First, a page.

Alternatives to lower the carbon demand of biological nutrient removal processes
Jabari Barjesteh, Pouria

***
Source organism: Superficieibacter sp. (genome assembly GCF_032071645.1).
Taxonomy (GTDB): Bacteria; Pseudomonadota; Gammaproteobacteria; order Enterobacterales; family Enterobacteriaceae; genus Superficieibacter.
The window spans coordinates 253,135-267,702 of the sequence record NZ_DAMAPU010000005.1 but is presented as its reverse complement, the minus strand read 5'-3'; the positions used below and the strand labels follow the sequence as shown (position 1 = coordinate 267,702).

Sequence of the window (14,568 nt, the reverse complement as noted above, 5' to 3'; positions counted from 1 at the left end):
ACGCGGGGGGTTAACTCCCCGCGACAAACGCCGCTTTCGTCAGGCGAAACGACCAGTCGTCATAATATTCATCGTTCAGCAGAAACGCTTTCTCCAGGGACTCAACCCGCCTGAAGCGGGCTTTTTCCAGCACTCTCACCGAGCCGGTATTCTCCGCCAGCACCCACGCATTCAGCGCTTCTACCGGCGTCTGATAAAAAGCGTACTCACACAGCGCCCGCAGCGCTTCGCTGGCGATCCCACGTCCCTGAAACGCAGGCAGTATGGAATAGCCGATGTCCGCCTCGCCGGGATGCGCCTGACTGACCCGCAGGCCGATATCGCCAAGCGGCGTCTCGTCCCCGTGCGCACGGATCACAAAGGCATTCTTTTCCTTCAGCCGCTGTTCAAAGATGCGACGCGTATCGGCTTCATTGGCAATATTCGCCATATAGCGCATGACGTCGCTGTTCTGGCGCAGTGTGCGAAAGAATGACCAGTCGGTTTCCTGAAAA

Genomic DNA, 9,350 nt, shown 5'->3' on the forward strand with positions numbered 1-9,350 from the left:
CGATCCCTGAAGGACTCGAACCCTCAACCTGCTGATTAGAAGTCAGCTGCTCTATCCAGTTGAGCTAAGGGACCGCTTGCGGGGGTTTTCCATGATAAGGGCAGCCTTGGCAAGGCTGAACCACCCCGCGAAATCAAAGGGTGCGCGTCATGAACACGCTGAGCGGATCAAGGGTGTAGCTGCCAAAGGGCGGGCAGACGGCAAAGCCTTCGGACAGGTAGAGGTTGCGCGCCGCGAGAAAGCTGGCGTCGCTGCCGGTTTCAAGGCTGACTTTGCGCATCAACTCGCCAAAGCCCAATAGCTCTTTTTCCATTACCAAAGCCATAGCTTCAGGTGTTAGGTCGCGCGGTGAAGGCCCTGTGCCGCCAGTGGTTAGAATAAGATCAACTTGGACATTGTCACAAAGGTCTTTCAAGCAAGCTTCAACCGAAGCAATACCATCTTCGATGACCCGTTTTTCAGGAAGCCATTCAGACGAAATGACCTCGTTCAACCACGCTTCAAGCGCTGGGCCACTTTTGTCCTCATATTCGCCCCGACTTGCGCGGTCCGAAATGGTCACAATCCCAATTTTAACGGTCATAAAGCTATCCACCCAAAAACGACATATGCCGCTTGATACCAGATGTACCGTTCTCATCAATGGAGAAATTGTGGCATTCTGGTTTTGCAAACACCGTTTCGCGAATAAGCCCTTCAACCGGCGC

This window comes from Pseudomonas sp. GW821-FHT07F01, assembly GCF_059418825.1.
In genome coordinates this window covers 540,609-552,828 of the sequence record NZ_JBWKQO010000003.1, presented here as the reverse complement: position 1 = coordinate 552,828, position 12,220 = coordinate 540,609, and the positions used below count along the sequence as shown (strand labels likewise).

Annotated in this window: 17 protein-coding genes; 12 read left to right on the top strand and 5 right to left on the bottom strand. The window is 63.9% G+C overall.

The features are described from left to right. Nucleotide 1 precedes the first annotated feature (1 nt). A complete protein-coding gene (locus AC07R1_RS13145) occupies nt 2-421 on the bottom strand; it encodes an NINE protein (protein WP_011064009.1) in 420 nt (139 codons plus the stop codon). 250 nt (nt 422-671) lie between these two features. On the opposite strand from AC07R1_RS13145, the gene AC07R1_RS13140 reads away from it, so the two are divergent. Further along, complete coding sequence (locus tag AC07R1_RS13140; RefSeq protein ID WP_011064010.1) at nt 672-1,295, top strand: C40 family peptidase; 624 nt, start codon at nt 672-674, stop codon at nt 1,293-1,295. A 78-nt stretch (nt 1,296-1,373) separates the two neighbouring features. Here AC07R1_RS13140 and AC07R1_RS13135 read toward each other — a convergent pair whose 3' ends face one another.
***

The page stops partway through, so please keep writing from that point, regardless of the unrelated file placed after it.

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There are ongoing researches to develop alternatives to reduce the carbon demand of biological nutrient removal (BNR) processes. In this study the feasibility of three alternatives were investigated: 1- Simultaneous denitritation and phosphorous removal in integrated fixed-film activated sludge (IFAS) systems, 2- Hydrolysis of particulate COD (pCOD) under extended anaerobic condition, and 3- Hydrolysis/fermentation of activated sludge in sludge holding tank (SHT). The simultaneous denitritation and phosphorous removal process (performed by denitrifying phosphorous accumulating organisms (DPAO)) uses carbon simultaneously for phosphorous and nitrogen removal and avoids the conventional pathway of nitrogen removal; thus, it could reduce the carbon demand of BNR process. The use of nitrite in this process would raise the operational concern of free nitrous acid (FNA) inhibition on biomass activity. Therefore, the feasibility of long term DPAO’s activity with nitrite and the FNA inhibition was investigated in an integrated fixed film activated sludge (IFAS) system. It was found that the long term simultaneous denitritation and phosphorous removal in both suspended and attached biomass of IFAS system is feasible and the risk of FNA inhibition on BNR process is moderated by the contribution of attached biomass in the IFAS system. The potential of hydrolysis of pCOD under extended anaerobic condition to produce additional carbon for enhanced biological phosphorous removal (EBPR) was investigated. Results showed that the potential of this alternative to enhance EBPR is limited in practice due to low rate of anaerobic hydrolysis. The currently used kinetics of anaerobic hydrolysis by commercial simulators could overestimate the EBPR efficiency. The potential of hydrolysis/fermentation of activated sludge in SHT to produce additional carbon for BNR process was investigated. Results showed that SHT could enhance BNR efficiency if the activated sludge contains relatively high biodegradable pCOD (plants with low SRT and no primary sedimentation). The results of BioWin simulation indicated that the simulator could overestimate the potential benefit of SHT by failing to simulate the effect of starvation condition in SHT on EBPR. In operation of SHT, a relatively low retention time with high sludge load could increase its potential to enhance the BNR efficiency.